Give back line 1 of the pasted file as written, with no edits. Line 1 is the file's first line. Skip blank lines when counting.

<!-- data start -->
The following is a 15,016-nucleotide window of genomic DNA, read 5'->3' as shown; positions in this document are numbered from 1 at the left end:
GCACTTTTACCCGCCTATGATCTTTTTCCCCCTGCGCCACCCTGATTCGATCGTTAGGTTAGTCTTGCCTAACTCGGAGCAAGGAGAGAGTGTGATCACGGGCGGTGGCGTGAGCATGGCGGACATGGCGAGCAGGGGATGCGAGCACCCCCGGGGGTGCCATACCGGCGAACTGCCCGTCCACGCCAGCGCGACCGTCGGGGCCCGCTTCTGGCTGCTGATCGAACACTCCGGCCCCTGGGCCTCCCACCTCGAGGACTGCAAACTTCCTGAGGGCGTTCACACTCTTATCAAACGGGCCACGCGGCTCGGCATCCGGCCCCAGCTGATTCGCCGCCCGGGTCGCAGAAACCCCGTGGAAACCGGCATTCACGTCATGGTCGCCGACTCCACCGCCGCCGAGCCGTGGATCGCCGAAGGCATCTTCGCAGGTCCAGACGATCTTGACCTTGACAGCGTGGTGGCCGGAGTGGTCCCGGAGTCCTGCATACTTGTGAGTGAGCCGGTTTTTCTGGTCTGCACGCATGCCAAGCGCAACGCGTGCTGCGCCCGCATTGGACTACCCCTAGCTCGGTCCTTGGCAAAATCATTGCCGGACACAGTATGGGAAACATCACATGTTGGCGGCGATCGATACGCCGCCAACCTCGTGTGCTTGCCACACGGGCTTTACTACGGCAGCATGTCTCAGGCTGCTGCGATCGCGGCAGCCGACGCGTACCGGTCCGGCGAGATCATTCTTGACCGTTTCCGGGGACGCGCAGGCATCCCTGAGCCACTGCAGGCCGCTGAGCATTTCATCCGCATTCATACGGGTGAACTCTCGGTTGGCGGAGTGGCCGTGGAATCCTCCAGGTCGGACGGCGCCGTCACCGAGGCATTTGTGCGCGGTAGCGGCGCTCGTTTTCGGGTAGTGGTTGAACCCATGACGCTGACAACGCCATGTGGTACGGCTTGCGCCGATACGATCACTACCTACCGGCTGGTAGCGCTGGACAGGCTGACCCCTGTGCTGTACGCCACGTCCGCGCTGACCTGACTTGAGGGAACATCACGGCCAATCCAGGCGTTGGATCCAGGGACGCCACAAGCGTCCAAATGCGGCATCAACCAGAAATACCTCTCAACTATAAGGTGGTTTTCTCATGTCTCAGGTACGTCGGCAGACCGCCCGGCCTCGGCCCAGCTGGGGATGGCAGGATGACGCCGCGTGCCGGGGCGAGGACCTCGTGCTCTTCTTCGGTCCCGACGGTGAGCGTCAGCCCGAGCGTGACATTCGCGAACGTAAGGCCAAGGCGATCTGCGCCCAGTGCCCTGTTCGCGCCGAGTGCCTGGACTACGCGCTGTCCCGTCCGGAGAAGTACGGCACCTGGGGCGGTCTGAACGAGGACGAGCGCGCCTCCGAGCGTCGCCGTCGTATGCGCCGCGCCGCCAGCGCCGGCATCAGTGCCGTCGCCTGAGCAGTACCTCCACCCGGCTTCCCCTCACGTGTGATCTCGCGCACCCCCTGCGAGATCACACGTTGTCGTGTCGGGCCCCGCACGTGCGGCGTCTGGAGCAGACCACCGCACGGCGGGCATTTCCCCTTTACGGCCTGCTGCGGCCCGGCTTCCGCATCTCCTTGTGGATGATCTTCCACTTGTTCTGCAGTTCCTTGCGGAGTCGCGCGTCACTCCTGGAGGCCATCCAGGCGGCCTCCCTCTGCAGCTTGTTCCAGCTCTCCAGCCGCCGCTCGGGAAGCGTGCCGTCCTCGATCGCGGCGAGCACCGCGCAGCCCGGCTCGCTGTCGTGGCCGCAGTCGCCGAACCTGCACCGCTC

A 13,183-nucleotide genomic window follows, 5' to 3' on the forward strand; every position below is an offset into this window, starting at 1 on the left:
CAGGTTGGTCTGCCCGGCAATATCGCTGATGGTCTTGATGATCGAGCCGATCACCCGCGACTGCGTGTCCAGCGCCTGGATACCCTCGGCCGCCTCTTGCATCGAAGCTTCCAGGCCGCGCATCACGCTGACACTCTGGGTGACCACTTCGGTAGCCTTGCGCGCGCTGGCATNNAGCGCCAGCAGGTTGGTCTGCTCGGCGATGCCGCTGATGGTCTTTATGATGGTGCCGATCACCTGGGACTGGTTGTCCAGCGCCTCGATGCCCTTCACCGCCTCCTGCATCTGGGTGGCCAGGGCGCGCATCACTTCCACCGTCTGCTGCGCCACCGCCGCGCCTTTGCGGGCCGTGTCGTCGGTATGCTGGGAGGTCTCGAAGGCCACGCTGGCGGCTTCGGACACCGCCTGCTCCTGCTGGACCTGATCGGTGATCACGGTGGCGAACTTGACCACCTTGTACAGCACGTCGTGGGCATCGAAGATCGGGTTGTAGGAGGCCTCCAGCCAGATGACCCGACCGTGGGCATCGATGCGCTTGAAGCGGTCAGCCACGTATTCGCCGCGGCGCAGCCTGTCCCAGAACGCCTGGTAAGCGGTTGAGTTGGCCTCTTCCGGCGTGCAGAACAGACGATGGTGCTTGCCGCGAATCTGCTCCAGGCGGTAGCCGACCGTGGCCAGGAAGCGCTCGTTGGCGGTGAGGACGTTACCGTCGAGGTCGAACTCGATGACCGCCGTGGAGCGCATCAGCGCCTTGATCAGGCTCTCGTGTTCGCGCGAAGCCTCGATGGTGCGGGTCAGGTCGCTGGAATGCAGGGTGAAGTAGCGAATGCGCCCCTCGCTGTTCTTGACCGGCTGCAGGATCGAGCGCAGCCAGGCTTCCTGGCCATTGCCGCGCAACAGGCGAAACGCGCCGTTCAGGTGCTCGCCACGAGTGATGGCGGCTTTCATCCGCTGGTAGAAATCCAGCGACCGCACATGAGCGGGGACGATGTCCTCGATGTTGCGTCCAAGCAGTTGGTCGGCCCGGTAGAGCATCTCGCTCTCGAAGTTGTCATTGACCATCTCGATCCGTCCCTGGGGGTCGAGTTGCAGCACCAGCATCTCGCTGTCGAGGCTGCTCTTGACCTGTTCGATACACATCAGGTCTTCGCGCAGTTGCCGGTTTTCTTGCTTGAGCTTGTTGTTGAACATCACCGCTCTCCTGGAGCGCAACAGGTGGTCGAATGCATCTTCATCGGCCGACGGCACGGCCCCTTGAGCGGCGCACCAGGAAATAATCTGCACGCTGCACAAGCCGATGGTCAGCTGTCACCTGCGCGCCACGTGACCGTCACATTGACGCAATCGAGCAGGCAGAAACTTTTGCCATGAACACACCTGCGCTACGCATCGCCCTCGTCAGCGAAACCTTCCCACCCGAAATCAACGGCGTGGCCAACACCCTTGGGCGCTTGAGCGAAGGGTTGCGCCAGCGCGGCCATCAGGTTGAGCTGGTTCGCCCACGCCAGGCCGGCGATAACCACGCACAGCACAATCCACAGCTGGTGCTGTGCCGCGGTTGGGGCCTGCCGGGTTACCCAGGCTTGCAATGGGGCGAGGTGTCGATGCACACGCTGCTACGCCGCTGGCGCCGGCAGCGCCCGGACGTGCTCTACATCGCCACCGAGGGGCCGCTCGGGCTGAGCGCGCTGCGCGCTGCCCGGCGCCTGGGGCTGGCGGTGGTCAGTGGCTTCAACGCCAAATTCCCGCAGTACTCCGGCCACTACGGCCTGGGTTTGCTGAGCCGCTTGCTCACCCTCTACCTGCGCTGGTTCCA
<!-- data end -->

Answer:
The following is a 15,016-nucleotide window of genomic DNA, read 5'->3' as shown; positions in this document are numbered from 1 at the left end: